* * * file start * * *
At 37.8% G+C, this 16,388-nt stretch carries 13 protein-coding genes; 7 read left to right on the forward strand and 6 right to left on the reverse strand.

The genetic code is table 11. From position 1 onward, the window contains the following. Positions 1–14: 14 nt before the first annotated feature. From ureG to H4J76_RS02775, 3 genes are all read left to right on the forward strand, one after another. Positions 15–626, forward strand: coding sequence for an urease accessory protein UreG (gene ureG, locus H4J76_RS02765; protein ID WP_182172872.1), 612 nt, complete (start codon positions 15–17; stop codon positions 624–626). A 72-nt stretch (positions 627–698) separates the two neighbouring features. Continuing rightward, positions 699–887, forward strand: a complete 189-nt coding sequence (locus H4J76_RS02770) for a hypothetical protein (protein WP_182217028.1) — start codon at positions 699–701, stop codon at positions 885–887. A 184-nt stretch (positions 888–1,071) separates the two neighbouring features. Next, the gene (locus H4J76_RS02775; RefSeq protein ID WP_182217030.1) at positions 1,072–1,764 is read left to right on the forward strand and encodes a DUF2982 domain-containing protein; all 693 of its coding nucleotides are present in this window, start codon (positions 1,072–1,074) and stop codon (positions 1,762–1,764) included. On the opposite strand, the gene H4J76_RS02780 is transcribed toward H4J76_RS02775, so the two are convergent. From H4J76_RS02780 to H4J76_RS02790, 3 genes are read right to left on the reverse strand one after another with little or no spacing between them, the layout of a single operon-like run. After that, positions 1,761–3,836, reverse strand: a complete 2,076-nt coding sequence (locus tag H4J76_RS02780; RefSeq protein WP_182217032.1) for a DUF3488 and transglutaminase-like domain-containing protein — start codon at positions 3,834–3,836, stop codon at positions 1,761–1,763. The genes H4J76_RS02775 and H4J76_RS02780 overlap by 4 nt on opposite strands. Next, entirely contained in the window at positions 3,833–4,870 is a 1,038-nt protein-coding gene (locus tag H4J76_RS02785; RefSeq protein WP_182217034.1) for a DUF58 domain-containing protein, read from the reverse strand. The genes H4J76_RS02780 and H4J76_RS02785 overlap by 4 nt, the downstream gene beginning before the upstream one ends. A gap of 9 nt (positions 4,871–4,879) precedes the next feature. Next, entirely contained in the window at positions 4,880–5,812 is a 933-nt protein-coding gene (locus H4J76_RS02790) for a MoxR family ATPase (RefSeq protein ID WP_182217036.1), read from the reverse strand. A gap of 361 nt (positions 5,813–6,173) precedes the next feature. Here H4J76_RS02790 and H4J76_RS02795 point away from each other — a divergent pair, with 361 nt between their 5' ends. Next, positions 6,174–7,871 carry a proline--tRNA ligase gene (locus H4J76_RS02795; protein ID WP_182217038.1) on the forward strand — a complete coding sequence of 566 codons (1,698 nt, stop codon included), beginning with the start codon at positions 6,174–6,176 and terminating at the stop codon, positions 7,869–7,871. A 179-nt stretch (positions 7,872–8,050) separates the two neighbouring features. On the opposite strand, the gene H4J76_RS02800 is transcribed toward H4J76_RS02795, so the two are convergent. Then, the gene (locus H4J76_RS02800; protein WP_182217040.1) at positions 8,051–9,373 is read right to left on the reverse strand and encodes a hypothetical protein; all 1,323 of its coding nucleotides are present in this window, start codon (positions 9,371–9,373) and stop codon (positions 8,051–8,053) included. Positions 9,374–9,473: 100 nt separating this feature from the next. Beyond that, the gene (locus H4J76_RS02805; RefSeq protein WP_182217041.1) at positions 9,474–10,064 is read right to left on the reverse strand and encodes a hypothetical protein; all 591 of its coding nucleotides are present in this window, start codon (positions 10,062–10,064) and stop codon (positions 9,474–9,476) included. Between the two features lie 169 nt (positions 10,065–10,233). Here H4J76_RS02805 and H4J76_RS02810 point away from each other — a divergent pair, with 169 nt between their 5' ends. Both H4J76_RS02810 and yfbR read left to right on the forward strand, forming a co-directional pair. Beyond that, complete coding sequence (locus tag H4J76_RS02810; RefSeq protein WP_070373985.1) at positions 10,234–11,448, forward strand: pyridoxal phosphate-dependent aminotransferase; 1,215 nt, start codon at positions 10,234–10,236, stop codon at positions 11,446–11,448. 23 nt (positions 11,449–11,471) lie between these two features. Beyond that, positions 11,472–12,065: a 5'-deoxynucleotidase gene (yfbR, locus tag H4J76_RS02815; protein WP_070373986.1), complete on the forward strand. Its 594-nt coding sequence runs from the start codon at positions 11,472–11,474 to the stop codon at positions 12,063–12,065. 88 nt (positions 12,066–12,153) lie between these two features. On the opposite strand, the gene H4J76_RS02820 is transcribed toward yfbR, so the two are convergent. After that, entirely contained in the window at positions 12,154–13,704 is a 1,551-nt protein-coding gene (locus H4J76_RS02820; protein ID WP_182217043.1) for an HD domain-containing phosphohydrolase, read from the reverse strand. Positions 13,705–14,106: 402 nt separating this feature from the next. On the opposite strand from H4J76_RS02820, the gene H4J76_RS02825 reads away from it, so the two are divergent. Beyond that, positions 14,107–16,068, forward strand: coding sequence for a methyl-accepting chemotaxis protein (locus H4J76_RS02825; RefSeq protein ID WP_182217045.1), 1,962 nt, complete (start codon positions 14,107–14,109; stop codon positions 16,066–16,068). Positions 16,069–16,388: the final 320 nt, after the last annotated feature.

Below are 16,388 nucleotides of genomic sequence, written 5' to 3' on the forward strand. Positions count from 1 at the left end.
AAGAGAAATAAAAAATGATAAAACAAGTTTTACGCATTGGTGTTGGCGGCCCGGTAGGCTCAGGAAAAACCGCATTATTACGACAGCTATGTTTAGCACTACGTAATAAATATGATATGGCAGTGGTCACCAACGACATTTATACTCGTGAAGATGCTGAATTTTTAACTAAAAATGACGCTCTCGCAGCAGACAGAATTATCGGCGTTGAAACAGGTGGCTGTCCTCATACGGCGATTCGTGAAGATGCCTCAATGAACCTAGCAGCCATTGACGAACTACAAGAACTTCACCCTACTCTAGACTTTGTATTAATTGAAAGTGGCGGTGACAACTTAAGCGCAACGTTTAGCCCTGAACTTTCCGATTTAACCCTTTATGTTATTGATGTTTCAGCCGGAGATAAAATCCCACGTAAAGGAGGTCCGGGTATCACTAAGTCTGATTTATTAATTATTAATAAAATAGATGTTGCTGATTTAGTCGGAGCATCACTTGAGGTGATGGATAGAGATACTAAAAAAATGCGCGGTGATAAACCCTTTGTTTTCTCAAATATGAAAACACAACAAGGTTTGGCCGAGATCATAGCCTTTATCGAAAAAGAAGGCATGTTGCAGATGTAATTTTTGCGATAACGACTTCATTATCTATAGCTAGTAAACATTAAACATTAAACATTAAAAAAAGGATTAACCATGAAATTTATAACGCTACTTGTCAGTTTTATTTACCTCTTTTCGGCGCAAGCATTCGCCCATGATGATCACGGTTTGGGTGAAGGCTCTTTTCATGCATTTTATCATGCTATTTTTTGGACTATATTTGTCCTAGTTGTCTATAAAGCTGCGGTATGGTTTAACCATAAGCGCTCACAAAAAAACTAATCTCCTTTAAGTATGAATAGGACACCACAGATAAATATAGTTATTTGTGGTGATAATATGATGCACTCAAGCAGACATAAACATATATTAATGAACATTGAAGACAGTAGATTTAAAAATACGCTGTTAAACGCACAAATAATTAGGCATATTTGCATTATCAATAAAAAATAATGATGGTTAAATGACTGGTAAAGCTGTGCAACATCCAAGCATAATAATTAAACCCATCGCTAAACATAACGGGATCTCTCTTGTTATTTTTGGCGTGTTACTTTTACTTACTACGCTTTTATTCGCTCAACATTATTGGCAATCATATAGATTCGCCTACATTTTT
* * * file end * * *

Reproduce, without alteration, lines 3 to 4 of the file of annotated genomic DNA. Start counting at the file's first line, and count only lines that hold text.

Below are 16,388 nucleotides of genomic sequence, written 5' to 3' on the forward strand. Positions count from 1 at the left end.
AAGAGAAATAAAAAATGATAAAACAAGTTTTACGCATTGGTGTTGGCGGCCCGGTAGGCTCAGGAAAAACCGCATTATTACGACAGCTATGTTTAGCACTACGTAATAAATATGATATGGCAGTGGTCACCAACGACATTTATACTCGTGAAGATGCTGAATTTTTAACTAAAAATGACGCTCTCGCAGCAGACAGAATTATCGGCGTTGAAACAGGTGGCTGTCCTCATACGGCGATTCGTGAAGATGCCTCAATGAACCTAGCAGCCATTGACGAACTACAAGAACTTCACCCTACTCTAGACTTTGTATTAATTGAAAGTGGCGGTGACAACTTAAGCGCAACGTTTAGCCCTGAACTTTCCGATTTAACCCTTTATGTTATTGATGTTTCAGCCGGAGATAAAATCCCACGTAAAGGAGGTCCGGGTATCACTAAGTCTGATTTATTAATTATTAATAAAATAGATGTTGCTGATTTAGTCGGAGCATCACTTGAGGTGATGGATAGAGATACTAAAAAAATGCGCGGTGATAAACCCTTTGTTTTCTCAAATATGAAAACACAACAAGGTTTGGCCGAGATCATAGCCTTTATCGAAAAAGAAGGCATGTTGCAGATGTAATTTTTGCGATAACGACTTCATTATCTATAGCTAGTAAACATTAAACATTAAACATTAAAAAAAGGATTAACCATGAAATTTATAACGCTACTTGTCAGTTTTATTTACCTCTTTTCGGCGCAAGCATTCGCCCATGATGATCACGGTTTGGGTGAAGGCTCTTTTCATGCATTTTATCATGCTATTTTTTGGACTATATTTGTCCTAGTTGTCTATAAAGCTGCGGTATGGTTTAACCATAAGCGCTCACAAAAAAACTAATCTCCTTTAAGTATGAATAGGACACCACAGATAAATATAGTTATTTGTGGTGATAATATGATGCACTCAAGCAGACATAAACATATATTAATGAACATTGAAGACAGTAGATTTAAAAATACGCTGTTAAACGCACAAATAATTAGGCATATTTGCATTATCAATAAAAAATAATGATGGTTAAATGACTGGTAAAGCTGTGCAACATCCAAGCATAATAATTAAACCCATCGCTAAACATAACGGGATCTCTCTTGTTATTTTTGGCGTGTTACTTTTACTTACTACGCTTTTATTCGCTCAACATTATTGGCAATCATATAGATTCGCCTACATTTTT